Marcus,
I personally do not like the roots straying away from the rock when planted deep. That is why I also consider plain wrapping with saran wrap like an air layer...just less moss/soil, and force the roots downward and into the rock.

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Re: Root over rock/Clinging to rock- watering and inspection of planting made easy.

Post  lennard on Wed Oct 17, 2012 5:15 pm

yamasuri wrote:Any negatives? Toxic to plant?

At this stage I have not notice any negatives. The young Ficus trees have already budded out and they seem to be healthy. I do hope the roots don't like the styrofoam and stay close to the rock. The styrofoam do help to keep the roots cool and moist: the day after I demonstrated the technique I went on holiday early the next morning and I forgot the planting in full sun. The week on holiday temperatures went up to 35 degrees Celsius at home. I expected the trees to die but when I came back they were still okay!

Thanks for the reply.

Lennard

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Re: Root over rock/Clinging to rock- watering and inspection of planting made easy.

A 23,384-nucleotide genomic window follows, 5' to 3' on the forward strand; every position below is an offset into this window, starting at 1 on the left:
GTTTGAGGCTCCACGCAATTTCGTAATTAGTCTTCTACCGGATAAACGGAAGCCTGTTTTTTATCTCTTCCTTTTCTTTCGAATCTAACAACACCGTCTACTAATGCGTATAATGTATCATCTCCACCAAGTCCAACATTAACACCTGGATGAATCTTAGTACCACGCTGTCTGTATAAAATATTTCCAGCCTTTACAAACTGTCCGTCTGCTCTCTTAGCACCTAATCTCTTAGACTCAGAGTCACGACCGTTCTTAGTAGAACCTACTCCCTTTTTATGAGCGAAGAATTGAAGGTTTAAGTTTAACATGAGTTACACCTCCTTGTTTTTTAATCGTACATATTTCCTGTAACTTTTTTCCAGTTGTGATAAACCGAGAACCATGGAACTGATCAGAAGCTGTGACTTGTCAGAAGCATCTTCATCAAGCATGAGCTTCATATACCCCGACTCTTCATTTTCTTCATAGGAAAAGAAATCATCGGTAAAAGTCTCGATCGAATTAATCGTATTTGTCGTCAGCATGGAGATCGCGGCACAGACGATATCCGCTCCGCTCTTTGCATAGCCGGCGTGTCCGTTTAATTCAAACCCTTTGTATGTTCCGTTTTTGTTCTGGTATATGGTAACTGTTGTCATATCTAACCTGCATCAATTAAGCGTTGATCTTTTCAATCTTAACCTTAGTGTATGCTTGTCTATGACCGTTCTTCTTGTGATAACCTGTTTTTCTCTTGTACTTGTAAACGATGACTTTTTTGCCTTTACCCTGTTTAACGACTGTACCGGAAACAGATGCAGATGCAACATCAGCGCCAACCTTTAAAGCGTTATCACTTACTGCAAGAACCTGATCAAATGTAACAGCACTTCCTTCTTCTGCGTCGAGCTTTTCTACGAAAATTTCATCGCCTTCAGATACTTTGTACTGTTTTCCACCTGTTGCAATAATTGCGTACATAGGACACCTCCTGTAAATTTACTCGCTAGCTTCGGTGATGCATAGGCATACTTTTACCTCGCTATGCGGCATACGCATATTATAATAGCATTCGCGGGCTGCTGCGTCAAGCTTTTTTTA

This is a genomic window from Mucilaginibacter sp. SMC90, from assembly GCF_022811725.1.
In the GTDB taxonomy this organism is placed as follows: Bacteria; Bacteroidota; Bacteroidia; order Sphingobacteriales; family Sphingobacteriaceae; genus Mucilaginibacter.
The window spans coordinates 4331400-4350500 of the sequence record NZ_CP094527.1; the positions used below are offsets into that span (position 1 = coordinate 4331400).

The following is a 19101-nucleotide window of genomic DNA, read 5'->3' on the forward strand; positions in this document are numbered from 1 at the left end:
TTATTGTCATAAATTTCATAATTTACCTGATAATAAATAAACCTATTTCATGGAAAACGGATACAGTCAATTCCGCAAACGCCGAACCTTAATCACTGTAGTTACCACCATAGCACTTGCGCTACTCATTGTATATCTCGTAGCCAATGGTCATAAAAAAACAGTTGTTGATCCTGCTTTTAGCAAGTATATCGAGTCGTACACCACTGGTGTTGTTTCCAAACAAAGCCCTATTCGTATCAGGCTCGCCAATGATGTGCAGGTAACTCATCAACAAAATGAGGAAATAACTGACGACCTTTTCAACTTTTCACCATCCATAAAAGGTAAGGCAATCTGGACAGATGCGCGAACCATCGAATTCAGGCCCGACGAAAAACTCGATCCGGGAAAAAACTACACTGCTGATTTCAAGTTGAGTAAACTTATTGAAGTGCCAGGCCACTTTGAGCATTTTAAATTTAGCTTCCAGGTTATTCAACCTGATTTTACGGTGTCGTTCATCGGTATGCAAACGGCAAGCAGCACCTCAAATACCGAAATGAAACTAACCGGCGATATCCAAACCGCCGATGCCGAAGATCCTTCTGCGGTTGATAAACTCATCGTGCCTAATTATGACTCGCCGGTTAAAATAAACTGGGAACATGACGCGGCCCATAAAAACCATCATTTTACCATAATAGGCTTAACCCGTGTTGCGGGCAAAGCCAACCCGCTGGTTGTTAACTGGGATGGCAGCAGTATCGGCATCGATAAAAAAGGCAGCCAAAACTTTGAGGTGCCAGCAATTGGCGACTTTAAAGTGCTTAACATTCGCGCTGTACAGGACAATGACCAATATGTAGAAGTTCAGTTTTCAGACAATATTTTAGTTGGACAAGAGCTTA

Post  lennard on Wed Oct 17, 2012 5:42 pm

marcus watts wrote:really interesting and well thought about process - but why do you think it is better than the traditional method of binding the rots to the rock and planting in the ground or a deep pot?

cheers Marcus

Marcus, I have used the traditional way but with bigger and vertical side rocks I have found that it is difficult to get new roots growing close to the rock. Burying a rock as large as this one or planting it in a pot is going to very difficult and to follow the progress of the roots and digging it out every time will probably damage the roots.

Thanks for the reply.

Lennard

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Re: Root over rock/Clinging to rock- watering and inspection of planting made easy.

Post  lennard on Wed Oct 17, 2012 6:05 pm

Poink88 wrote:Seems like a good technique but isn't it simpler to just wrap the planting with saran wrap? I like it better since you can see in to check root growth. Thoughts on this?

I have always used the wrap method before this one and with some rocks I will still use it.